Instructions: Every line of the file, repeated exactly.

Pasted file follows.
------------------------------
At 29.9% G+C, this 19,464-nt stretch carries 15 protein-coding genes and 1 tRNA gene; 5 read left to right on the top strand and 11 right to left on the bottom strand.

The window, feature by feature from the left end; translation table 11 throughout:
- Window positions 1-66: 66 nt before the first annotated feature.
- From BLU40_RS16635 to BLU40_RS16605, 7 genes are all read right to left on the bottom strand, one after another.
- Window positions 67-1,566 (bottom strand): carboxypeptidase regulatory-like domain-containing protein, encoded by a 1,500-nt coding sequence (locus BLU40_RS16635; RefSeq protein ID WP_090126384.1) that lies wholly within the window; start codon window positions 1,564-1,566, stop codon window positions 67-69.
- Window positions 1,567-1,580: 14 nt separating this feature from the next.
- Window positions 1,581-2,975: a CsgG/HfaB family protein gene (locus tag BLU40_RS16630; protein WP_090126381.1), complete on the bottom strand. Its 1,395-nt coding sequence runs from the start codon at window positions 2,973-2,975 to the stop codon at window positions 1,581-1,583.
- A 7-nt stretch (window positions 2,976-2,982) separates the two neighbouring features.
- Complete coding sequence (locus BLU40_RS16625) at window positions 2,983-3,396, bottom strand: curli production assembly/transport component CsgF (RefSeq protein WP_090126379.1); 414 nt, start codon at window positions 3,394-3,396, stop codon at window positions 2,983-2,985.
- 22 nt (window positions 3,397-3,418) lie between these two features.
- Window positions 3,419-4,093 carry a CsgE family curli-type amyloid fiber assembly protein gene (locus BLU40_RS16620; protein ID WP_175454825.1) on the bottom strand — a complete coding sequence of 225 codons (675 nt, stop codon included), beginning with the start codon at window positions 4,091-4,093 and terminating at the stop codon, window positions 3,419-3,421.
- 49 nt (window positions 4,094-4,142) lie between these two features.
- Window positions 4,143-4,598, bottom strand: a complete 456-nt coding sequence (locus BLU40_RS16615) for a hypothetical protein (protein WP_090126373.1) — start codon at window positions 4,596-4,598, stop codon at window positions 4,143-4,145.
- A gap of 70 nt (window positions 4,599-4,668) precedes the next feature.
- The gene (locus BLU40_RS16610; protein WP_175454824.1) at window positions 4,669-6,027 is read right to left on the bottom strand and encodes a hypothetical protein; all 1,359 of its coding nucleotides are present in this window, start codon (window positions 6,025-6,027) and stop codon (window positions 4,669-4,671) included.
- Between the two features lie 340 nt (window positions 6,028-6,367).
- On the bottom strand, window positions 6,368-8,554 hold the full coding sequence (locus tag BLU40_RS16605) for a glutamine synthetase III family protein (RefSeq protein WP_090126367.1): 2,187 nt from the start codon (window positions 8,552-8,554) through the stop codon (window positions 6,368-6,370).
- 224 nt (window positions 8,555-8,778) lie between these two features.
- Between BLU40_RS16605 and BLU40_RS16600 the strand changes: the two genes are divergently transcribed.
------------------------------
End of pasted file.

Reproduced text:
At 29.9% G+C, this 19,464-nt stretch carries 15 protein-coding genes and 1 tRNA gene; 5 read left to right on the top strand and 11 right to left on the bottom strand.

The window, feature by feature from the left end; translation table 11 throughout:
- Window positions 1-66: 66 nt before the first annotated feature.
- From BLU40_RS16635 to BLU40_RS16605, 7 genes are all read right to left on the bottom strand, one after another.
- Window positions 67-1,566 (bottom strand): carboxypeptidase regulatory-like domain-containing protein, encoded by a 1,500-nt coding sequence (locus BLU40_RS16635; RefSeq protein ID WP_090126384.1) that lies wholly within the window; start codon window positions 1,564-1,566, stop codon window positions 67-69.
- Window positions 1,567-1,580: 14 nt separating this feature from the next.
- Window positions 1,581-2,975: a CsgG/HfaB family protein gene (locus tag BLU40_RS16630; protein WP_090126381.1), complete on the bottom strand. Its 1,395-nt coding sequence runs from the start codon at window positions 2,973-2,975 to the stop codon at window positions 1,581-1,583.
- A 7-nt stretch (window positions 2,976-2,982) separates the two neighbouring features.
- Complete coding sequence (locus BLU40_RS16625) at window positions 2,983-3,396, bottom strand: curli production assembly/transport component CsgF (RefSeq protein WP_090126379.1); 414 nt, start codon at window positions 3,394-3,396, stop codon at window positions 2,983-2,985.
- 22 nt (window positions 3,397-3,418) lie between these two features.
- Window positions 3,419-4,093 carry a CsgE family curli-type amyloid fiber assembly protein gene (locus BLU40_RS16620; protein ID WP_175454825.1) on the bottom strand — a complete coding sequence of 225 codons (675 nt, stop codon included), beginning with the start codon at window positions 4,091-4,093 and terminating at the stop codon, window positions 3,419-3,421.
- 49 nt (window positions 4,094-4,142) lie between these two features.
- Window positions 4,143-4,598, bottom strand: a complete 456-nt coding sequence (locus BLU40_RS16615) for a hypothetical protein (protein WP_090126373.1) — start codon at window positions 4,596-4,598, stop codon at window positions 4,143-4,145.
- A gap of 70 nt (window positions 4,599-4,668) precedes the next feature.
- The gene (locus BLU40_RS16610; protein WP_175454824.1) at window positions 4,669-6,027 is read right to left on the bottom strand and encodes a hypothetical protein; all 1,359 of its coding nucleotides are present in this window, start codon (window positions 6,025-6,027) and stop codon (window positions 4,669-4,671) included.
- Between the two features lie 340 nt (window positions 6,028-6,367).
- On the bottom strand, window positions 6,368-8,554 hold the full coding sequence (locus tag BLU40_RS16605) for a glutamine synthetase III family protein (RefSeq protein WP_090126367.1): 2,187 nt from the start codon (window positions 8,552-8,554) through the stop codon (window positions 6,368-6,370).
- 224 nt (window positions 8,555-8,778) lie between these two features.
- Between BLU40_RS16605 and BLU40_RS16600 the strand changes: the two genes are divergently transcribed.